Патент USA US2126091код для вставки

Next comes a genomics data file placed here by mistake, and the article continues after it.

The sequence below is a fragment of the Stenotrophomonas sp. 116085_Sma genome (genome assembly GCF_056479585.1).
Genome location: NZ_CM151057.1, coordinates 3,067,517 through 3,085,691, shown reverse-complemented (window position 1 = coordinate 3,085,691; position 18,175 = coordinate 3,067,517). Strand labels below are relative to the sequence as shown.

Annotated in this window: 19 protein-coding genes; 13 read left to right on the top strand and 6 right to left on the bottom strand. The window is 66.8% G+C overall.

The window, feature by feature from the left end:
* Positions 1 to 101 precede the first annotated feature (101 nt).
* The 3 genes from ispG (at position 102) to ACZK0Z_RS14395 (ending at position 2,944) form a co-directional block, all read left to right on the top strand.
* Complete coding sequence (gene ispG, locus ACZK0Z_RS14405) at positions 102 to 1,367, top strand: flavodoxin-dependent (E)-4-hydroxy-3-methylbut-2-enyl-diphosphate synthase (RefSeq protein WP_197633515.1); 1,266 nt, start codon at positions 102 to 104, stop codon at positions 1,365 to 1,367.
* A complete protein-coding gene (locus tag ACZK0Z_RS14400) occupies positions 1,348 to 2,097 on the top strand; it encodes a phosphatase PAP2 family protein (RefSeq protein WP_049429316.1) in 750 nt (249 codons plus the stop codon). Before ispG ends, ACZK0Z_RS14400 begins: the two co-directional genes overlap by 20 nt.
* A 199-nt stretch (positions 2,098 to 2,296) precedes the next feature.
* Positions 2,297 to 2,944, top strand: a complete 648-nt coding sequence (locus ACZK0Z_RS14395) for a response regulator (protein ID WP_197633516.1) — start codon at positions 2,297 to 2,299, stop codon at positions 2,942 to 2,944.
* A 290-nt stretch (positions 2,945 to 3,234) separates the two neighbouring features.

' "Aug. 9, 1938., H. s. CLAYBAUGH' 2,126,091 FOOTER CONSTRUCTION Filed March 6, 1937 2 Sheets-Sheet l INVENTOR H WARD 6. C LAYBAU 6H BY ATTO FYNEYEI Aug“ 9» 1938- H. s. CLAYBAUGH 2,126,091 FOOTER CONSTRUCTION Filed March 6, 1937 2' Sheets-Sheet z INvENTdR HOWARD vS-CLAYBAUGH ATTORNEYS Patented Aug. 9, 1938 2,126,091 UNITED STATES PATENT OFFICE ' 2,126,091 - FOOTER CONSTRUCTION ' Howard S. Claybaugh, Minneapolis, Minn., as signor ‘to Lyle Culvert & Pipe Company, Min neapolis, Minn., a corporation of Minnesota Application March 6, 1937, Serial No. 129,433 8 Claims. (Cl. 61-16) This invention relates to improvements in ber connected to the abutment iron of the footer; footers or abutments or foundations adapted for supporting metallic arches in the formation of bridges, culverts, and drainage structures of any ‘ kind, large or small. Heretoforev such footings have generally been constructed of concrete, or expensive material dif?cult and costly to install. ‘ - This invention provides a structure particu; 10“ larly adapted for that type of bridge or arch com posed of corrugated plates, both standard or mul tiplate construction in which a number of plates can be connected together in lapped relation. By multiple construction is meant heavy gauge material in which the corrugations are wider and deeper. ‘ One of the objects of this invention is to make footers of corrugated metal, with the corruga tions extending either crosswise or lengthwise 20 of the footers, and using the corrugated mate rial in a manner to obtain reenforcement or ex~ tension and increased area of contact with the earth. Uncorrugated or plain sheets can how ever be used, and no limitation is intended. The size of the footer depends entirely on the hear ing power of the soil, it being of course under stood that the diiferent types of soils require dif ferent widths or areas of thrust surface, for sup porting the load of a given weight of bridge or 30 arch. w An important feature of the invention is the provision of the outwardly and downwardly fac ing concave elements as footers, the areas of which can be varied thereby providing thrust 35 surfaces of suitable area. Another feature is the ' manner of bracing the concave surface-forming elements to prevent ?attening under stress. , Features of the invention include all details of construction shown along with the broader 40 ideas of means inherent in the disclosure. ‘ Objects, advantages and features will appear in the description of the drawings forming a part of this‘ application, and in said drawings, Figure 1 is a sectional elevation showing the device imbedded in the earth and supporting a corrugated metal arch which in turn supports a road flanked by a brick facing; Figure 2 is a perspective view of one form of my invention showing a corrugated arch element 501 in operative relation thereto; a ‘ Figure 3 is a detail cross-section of one of the footers, taken on line 3—3 of Figure 4; Figure 4 is a sectional elevation looking from line 4-4 toward the inner side of one of the 55 i members and showing the corrugated arch mem Figure 5 is a perspective view of a modi?ca tion in which two corrugated elements are over lapped for reenforcement and for varying the thrust area ‘of the footer; Figure 6 is a perspective view of the portion of the structure of Figure 5, and Figure '7 is a diagrammatic view illustrating the relative position of the footer with respect to the resultant line of force of the arch thereon. Referring ?rst to Figure 1, numeral I indicates a corrugated or other suitable metal arch ele ment in which the long dimension of the corru gations run circumferentially, see Figure 2. This arch supports suitable material of brick, stone 15 or earth work 2 which may represent the road for which the arch is a culvert-forming element. Numeral 3 generally indicates the unit of this invention which includes two transversely spaced arch thrust-sustaining footers. These footers are cross-connected to prevent separation. _ Referring to Figure 3 each footer is herein shown as composed of two sheets of corrugated steel with the long dimension of the corruga tions extending lengthwise of the member. 7 A 25 single sheet may be used and be bent at right angles substantially to form a horizontal por tion in and vertical portion II, the sheet as thus bent being so disposed as to provide a downward-‘ ly outwardly faced concavity, the total surface area of which is relatively large, and the surface area of which can be varied. 30' ' The areas of these surfaces of course depend entirely upon the bearing power of the soil, and will vary with different types of soils and with the amount of load. In this instance the cor rugated sheet is placed on and attached to a truss frame composed of a horizontal angle iron 20, a vertical angle iron 2|, the irons being mitered and connected as by welding at 25.‘ They are braced by a‘ diagonal member 22, related to the concave surface, formed by the elements I0, If, as the chord to its arc and designed to resist strains tending to lessen the degree of concavity of the thrust sustaining faces of the footer. The structure constituted by, elementsZEl, 2| and 22 may be considered a bracket and any suit able number of such brackets or trusses may be spaced lengthwise of each footer. For a short footer three is a good number, one placed at 50 each end and one in'the middle; These elements are conveniently constructed of angle iron or may be constructed of channel iron. Numerals 26 indicate rivets securing the metal to the brack~ ets.‘ When greaterarea With more strength is 2,126,091 2 required, two or more corrugated sheets can be nested or lapped and longitudinal extension may be had by lapping the ends of contiguous sheets. This is a valuable feature. At or near the region of, overlap between the portions l0 and H, the structure is ?attened as at 28, and this ?attened portion slants in wardly and downwardly and is placed to obtain the most advantageous thrust transmission and 10 distribution to the footer. On this portion 28 is suitably secured an an gle iron 29 as an abutment for the foot of the arch. This abutment extends the full length are closed by plates 53, and such plates are used for bracing the elements at points intermediately of their ends. The abutment is indicated at 55, the arch at 56. The arch is riveted as at 51 to the channel iron abutment. The corrugations of 5 the elements 50, 5| are nested and can be slid on one another to vary the thrust area. a valuable feature. This is The elements 5| and elements 53 together form a hollow box-like construction providing an 1O open side which faces downwardly and outwardly. The construction not only gives a broad area of thrust contact, but serves to con?ne and com of the footer and is suitably bolted or riveted pact the material and prevent lateral spreading. This box-like concavity has a relatively large to- 15 15 as indicated at 30. Its concave side faces up tal concave surface area. wardly and toward its companion of the oppo The elements 22 in combination act in a similar site side, see Figure 2. The resultant of load may‘ be generally represented by the line 3| which lies manner not only to prevent ?attening of the between the margins 32, 33 of the concave ground 20 engaging thrust surface. Means is provided for cross-connecting the thrust members to prevent separation and to equalize the load. This means includes angle irons 40 which may have the form of a channel 25 iron. In this instance three irons are used, but it is understood that any number may be used, and the number will be varied to correspond to the number of trusses used. Sets of cross irons and trusses are composed of three elements ly ing in the same vertical plane. The ends of the 30 irons 40 are connected by suitable fastening de vices 4|, 42. The, fastener 4| passes through the abutment iron 29. and the fastener 42 passes through the vertical iron 2|. Braces or struts 45 are arranged at the inner sides of the footer 35 and connect the cross members 40 with the flanges of the elements 2| by means of rivets passing through elements I I. The horizontal di mension of Ill‘, the vertical dimension of H and lengths of these elements vary as before 4.0 the stated with the bearing power of the soil and. with the load. The elements ID in this case are shown as separate elements overlapped as at 41 and this is a preferred way of constructing this . member rather than by making it in a single piece. It. has the advantage that the smaller parts are. easier to handle and to ship and to assemble, either in singles or nested pairs,’ or in end lapped relation. The element || extending. ; vertically in the ground prevents undercutting of the bridge at this point and acts as well as a thrust surface and acts- for con?ning the mate rial. An unusually large thrust area is provided structure but to provide a boxing effect whereby to con?ne and prevent lateral spread of the ma— 20 terial. An important feature is to have each foot of the arch apply its thrust to a hollow or trough like member having its open side directed out wardly and downwardly. speci?c construction shown, and may be broadly said to consist of the combination of an arch with footers having outwardly and downwardly concave ground engaging surfaces. The box-like 30 configuration is also important. The use of foot ers having outwardly and downwardly directed concave faces or recesses, with or without box like con?guration is believed to be new. Figure '7 diagrammatically illustrates the rela 35 tive positions of the footers with respect tothe arch. In this ?gure, the line a—a indicates the resultant line of force imposed upon the footer by the arch and the line b-b represents a plane intersecting the edges of the footer, and which line b-—-b it will be noted, is substantially at right angles to the line w——a. In Figure '7, X represents the span of the arch and Y, the rise. The inclination of the line H will vary in accordance with changes in the 45 values of X and Y. In other words, if the rise Y is increased in height, without increasing X, the resultant line a—a will be of less angle with respect to the vertical. Conversely, as the rise is lowered and the span increased, the line a-a will be disposed at a greater angle with respect by the concavities. The braces 45 prevent turn to the vertical. It will thus be noted that the footers are always set at an angle, determined by the resultant line of force a¢—a. When thus . ing of the structure and their ?anges as well as ‘ the ?anges of the elements 4|! resist sinking and ance to spreading and settling of the arch and displacement. They thus add thrust resisting surface to the device as a whole. . The arches of course as wellas the footing may vary in size, the arches may have a span of seven or eight feet and may be twenty-?ve or thirty feet in length. The device of course being con structed to take care of the load but the ar rangement of the outer and downwardly faced concave surfaces is an important feature of the ' invention as is also the use of corrugations and of angle or channel irons for increasing thrust surface and preventing spread displacement etc. In the form illustrated in Figure 5 the out 7.04 wardly downwardly faced concaved footersur faces are providedby curving a corrugated metal element. The corrugations extend circumferen tially in this case. The curved elements are lapped; One element is indicated at 50, the other at 5|. Rivets 52 secure the elements. The ends 25 The invention is therefore broader than the positioned, they will offer the maximum resist 55 will readily support the load imposed on the arch without the use of expensive cement work or masonry, now commonly used in structures of 60 this character. I claim as my invention: 1. A device of the class described comprising, a pair of transversely spaced footers each arched and disposed to provide an outwardly downward ly directed concavity, means related as chords to the concave surface of and respectively connect ing the outer marginal portions of each footer in a manner to resist strains tending to lessen the degree of concavity, means cross-connecting the footers to prevent separation under load,‘ each 70 footer having an arch-foot-receiving abutment placed to transmit the thrust to the footer so as to be distributed most advantageously relatively to the concave surface. 2. A device of the class described comprising, a 75 2,126,091 pair of transversely spaced footers each compris ing a sheet of corrugated metal with the corru gations running vlongitudinally, each footer be ing arched and disposed to provide an outwardly downwardly directed concavity, means related as , chords to the concave surface of and respectively connecting the outer marginal portions of each footer in a manner to resist strains tending to lessen the degree of concavity, means cross-con 10 necting the footers to prevent separation under load, each footer having an arch-foot-receiving abutment placed to transmit the thrust to the‘ footer so as to be distributedmostadvantageously ‘relatively to the concave surface. 15 3. A device of the class described comprising, a pair of transversely spaced footers each com 20 prising two overlapped sheets of corrugated metal with the corrugations running‘ longitudinally, one sheet being vertically disposed and one be 3 being arched and disposed to ‘provide an out wardly downwardly directed concavity, means re lated as chords to and respectively connecting the outer marginal portions of each footer in a man ner to resist strains tending to lessen the degree of concavity, means cross-connecting the footers to prevent separation under load, each footer having secured thereto about midway between its upper and lower margins a longitudinally extend ing reenforcing angle iron with the concave side 10 facing inwardly and upwardly and acting as an arch-foot-receiving abutment placed to transmit the thrust to the footer so as to be distributed most advantageously relatively to the concave surface. ~ 6. In a structure of the class described,‘ an arch, a footer for supporting each leg of the arch, 15 said footers being substantially trough-shaped in cross section, and means for securing said footers ing horizontally disposed, said sheets cooperating I to the lower edges of the. legs of the arch with and being disposed to provide an outwardly their concave sides facing outwardly and down 20 downwardly directed concavity, means related as chords to the concavity and respectively connect ing the marginal portions of each footer in a 25 manner to resist strains tending to lessen the de— gree of concavity, means cross-connecting the footers to prevent separation under load, each footer having an arch-foot receiving abutment‘ disposed in the region of the overlap of the sheets 30 to transmit the thrustto the footer so as to be distributed most advantageously relatively to the concave surface. , 4.‘In a device of the class described compris-' ‘ing, a pair of transversely spaced footers each 35 arched to provide an outwardly downwardly di rected concavity, irons related as chords to the concave surface of and connecting the marginal portions of each footer in a manner to resist strains tending to lessen the degree of concavity, 40 and irons cross-connecting the footers to prevent separation under load, each footer havingan arch-foot-abutment iron placed to transmit the thrust to the footer so as to be distributed over the concave surface, the chord-forming and cross 45 connecting irons providing concave sides facing downwardly, and arch-foot abutment irons pro viding opposingly faced upwardly directed con cave sides. a _ i 5. Ina device of the class described comprising 50 ‘a pair of transversely spaced footers each com prising a ‘sheet of corrugated metal with the cor rugations running longitudinally, each member wardly in the general directions of the resultant lines of thrust thereon by the arch, whereby the footers will offer maximum resistance to settling and spreading of the arch. '7. In a structure of the class- described, an arch, a footer secured to the lower edge of each leg of the arch, each footer being trough-shaped in cross section and having a concave load sup porting surface facing in the general direction 30 of the resultant line of thrust thereon by the arch, whereby the footers will offer maximum re— sistance to settling and spreading of the arch, and means whereby the effective area of the load supporting surfaces of the footers may be varied 35 in accordance with the load to be supported, by the arch or the character of the material upon ' which the arch is to be supported. 8. In a structure of the class described, an arch, a footer for supporting each side of the arch, said footers being formed of corrugated sheet metal curved to provide inverted trough ike members having the corrugations running crosswise thereof, thereby to strengthen said members against straightening, when subjected to a load, and said footers having means on their outer convexed surfaces for securing thereto the ,' lower edges of the arch and whereby the concave sides of the footers will face in the general di rection of the resultant lines of force imposed on 50 .said footers by the arch. HOWARD S. CLAYBAUGH.